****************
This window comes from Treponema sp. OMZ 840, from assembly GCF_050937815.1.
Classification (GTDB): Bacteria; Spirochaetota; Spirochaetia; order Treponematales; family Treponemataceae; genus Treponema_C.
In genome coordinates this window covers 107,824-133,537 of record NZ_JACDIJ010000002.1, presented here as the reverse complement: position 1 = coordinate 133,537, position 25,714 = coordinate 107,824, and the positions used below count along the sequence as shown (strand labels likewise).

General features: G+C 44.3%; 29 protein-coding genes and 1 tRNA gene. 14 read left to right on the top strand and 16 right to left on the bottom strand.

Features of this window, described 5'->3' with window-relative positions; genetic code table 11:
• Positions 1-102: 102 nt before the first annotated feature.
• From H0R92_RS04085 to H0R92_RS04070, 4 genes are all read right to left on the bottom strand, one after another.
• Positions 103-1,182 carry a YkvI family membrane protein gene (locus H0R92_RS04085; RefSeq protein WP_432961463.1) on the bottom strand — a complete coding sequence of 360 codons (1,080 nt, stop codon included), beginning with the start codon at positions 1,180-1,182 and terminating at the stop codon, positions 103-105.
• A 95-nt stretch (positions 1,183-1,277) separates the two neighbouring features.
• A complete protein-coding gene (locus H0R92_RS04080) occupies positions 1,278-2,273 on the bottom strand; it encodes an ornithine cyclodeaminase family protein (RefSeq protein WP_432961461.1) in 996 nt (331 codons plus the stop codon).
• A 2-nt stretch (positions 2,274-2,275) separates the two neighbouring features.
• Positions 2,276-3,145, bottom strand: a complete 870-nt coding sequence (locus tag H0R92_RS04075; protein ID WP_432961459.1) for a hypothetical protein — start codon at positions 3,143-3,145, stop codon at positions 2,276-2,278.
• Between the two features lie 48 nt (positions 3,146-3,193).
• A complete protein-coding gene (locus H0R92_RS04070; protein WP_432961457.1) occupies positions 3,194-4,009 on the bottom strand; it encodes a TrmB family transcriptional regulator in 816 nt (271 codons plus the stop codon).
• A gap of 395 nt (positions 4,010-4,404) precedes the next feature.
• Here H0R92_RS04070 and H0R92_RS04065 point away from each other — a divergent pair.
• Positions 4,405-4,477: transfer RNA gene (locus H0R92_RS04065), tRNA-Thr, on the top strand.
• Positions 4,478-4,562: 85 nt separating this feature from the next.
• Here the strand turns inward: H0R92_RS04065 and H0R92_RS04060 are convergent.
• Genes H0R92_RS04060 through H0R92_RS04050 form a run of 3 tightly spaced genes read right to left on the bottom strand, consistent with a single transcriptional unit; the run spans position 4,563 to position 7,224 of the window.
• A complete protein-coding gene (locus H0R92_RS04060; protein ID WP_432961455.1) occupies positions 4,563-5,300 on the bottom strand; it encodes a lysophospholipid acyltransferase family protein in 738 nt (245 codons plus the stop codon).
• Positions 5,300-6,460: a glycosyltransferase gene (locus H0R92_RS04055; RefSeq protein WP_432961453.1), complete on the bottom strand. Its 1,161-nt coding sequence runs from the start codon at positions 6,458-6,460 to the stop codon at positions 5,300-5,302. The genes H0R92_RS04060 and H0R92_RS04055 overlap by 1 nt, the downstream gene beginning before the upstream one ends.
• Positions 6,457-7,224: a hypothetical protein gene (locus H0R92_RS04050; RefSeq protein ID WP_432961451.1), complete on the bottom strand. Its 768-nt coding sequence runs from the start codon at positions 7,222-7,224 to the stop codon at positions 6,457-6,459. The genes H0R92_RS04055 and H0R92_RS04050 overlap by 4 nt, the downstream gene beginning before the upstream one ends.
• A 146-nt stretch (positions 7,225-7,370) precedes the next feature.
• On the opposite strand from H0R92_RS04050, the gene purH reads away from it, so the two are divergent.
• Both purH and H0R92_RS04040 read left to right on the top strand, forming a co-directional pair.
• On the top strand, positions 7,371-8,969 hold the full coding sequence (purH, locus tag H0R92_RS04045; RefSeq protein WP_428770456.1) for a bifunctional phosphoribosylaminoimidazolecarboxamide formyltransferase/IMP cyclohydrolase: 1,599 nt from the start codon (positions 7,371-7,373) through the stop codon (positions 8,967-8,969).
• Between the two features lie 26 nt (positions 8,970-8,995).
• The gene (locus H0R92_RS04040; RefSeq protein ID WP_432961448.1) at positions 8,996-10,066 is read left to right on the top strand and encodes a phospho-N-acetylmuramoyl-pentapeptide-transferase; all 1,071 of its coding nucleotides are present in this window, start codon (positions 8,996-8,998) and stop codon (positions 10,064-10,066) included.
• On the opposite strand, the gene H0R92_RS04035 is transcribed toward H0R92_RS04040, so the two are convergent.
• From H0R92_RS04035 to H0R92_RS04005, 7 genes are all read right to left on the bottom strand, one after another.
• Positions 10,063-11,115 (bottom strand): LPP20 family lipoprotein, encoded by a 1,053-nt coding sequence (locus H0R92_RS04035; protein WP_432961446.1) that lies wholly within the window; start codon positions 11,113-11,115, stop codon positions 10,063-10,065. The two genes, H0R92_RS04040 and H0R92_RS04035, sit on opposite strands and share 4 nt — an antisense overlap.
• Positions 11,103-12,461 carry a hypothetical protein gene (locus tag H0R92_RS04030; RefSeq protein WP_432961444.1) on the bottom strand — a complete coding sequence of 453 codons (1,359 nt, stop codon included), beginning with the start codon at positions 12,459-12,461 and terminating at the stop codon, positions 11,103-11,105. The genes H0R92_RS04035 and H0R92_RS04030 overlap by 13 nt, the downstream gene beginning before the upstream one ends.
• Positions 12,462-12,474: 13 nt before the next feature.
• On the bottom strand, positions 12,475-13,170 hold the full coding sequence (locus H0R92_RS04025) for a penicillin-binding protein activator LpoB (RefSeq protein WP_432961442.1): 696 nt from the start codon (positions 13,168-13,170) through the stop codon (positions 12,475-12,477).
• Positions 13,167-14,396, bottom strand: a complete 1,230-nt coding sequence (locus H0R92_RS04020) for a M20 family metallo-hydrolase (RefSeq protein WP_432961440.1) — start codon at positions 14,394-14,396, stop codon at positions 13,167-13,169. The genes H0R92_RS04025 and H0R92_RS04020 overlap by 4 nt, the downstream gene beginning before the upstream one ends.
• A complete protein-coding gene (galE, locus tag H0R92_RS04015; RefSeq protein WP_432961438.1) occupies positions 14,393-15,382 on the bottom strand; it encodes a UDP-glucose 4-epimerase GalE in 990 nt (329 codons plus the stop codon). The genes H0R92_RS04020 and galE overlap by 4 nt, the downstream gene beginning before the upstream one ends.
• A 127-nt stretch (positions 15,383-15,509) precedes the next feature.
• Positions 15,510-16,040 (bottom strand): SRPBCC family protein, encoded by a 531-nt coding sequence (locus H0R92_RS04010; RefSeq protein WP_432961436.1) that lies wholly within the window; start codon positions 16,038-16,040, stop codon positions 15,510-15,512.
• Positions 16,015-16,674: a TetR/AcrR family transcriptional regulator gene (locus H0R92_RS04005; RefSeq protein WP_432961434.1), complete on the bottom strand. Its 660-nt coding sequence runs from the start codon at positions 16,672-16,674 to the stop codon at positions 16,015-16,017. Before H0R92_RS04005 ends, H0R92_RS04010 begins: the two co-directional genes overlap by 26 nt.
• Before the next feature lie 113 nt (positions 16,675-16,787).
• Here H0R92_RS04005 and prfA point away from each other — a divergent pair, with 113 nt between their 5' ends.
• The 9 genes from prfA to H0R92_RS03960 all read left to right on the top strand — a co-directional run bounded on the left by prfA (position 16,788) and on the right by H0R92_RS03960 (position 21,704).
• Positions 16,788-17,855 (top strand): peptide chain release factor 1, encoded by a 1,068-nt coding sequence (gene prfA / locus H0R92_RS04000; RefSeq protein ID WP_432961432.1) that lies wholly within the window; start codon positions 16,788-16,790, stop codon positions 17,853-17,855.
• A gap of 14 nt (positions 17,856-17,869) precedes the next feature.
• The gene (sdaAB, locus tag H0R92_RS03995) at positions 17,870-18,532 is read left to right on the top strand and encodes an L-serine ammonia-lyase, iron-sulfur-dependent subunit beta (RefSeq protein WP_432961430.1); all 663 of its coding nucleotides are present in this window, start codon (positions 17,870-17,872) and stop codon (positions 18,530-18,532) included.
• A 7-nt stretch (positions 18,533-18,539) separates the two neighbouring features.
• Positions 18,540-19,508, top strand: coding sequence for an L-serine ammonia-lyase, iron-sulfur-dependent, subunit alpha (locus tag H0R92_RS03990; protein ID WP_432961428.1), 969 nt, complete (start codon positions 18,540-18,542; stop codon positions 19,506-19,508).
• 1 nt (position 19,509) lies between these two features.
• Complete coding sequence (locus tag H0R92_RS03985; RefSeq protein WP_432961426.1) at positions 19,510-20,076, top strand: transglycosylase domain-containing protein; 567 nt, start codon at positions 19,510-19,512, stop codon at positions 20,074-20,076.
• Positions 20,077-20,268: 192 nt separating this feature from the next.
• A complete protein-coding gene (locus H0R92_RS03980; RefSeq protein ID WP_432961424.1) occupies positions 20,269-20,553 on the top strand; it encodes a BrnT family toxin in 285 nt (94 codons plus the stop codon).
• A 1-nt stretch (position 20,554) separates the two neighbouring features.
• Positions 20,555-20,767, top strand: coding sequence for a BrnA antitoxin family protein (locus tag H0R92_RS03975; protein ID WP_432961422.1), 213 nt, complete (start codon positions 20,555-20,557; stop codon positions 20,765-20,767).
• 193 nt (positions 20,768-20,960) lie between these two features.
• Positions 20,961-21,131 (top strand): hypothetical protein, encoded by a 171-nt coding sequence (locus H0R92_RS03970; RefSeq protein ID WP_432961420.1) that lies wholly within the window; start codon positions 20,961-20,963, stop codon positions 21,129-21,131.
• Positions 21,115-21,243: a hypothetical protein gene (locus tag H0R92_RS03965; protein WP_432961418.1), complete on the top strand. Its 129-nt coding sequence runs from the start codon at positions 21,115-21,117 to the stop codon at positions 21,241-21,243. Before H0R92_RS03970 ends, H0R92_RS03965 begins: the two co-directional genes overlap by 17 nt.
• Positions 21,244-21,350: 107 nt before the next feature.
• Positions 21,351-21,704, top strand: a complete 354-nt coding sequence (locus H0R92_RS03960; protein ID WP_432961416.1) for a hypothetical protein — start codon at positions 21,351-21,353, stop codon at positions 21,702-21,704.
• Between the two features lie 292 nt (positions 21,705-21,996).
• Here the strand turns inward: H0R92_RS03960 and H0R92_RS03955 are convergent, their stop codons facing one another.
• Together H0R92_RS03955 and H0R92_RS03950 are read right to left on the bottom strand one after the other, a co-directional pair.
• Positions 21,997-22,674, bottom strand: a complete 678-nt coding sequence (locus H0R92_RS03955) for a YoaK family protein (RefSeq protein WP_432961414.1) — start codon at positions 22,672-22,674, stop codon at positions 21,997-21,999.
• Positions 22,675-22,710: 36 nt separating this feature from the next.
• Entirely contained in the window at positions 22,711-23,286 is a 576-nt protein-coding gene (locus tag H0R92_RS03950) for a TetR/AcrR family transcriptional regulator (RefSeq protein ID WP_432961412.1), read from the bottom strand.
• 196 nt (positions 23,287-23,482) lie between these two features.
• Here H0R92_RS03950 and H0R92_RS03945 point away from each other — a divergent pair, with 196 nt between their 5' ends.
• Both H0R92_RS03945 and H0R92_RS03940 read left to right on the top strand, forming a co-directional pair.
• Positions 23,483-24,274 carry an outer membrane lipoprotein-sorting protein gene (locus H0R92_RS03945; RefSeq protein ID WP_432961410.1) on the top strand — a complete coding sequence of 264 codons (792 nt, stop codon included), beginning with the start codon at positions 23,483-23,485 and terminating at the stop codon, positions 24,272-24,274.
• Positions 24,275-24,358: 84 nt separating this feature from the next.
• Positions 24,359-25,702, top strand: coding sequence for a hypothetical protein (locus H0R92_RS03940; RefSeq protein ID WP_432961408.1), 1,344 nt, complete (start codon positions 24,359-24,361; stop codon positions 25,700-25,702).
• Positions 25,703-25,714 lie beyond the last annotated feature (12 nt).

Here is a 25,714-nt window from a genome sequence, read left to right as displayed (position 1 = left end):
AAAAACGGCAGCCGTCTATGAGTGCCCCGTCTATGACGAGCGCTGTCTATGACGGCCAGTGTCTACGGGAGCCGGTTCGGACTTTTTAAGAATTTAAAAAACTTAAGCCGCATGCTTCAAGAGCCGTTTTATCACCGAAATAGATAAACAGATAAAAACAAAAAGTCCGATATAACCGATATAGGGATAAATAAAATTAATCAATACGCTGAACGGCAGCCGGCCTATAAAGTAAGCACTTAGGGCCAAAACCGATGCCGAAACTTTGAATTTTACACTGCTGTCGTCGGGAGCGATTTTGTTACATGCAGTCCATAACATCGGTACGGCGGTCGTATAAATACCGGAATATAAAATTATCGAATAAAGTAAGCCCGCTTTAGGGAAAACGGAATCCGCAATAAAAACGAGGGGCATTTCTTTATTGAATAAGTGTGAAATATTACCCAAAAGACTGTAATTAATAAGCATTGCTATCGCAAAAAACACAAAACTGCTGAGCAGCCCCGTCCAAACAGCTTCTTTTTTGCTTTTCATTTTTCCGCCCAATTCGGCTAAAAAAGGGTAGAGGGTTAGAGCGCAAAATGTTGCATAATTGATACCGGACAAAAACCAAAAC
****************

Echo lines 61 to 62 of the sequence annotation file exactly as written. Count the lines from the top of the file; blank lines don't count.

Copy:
• Here the strand turns inward: H0R92_RS03960 and H0R92_RS03955 are convergent, their stop codons facing one another.
• Together H0R92_RS03955 and H0R92_RS03950 are read right to left on the bottom strand one after the other, a co-directional pair.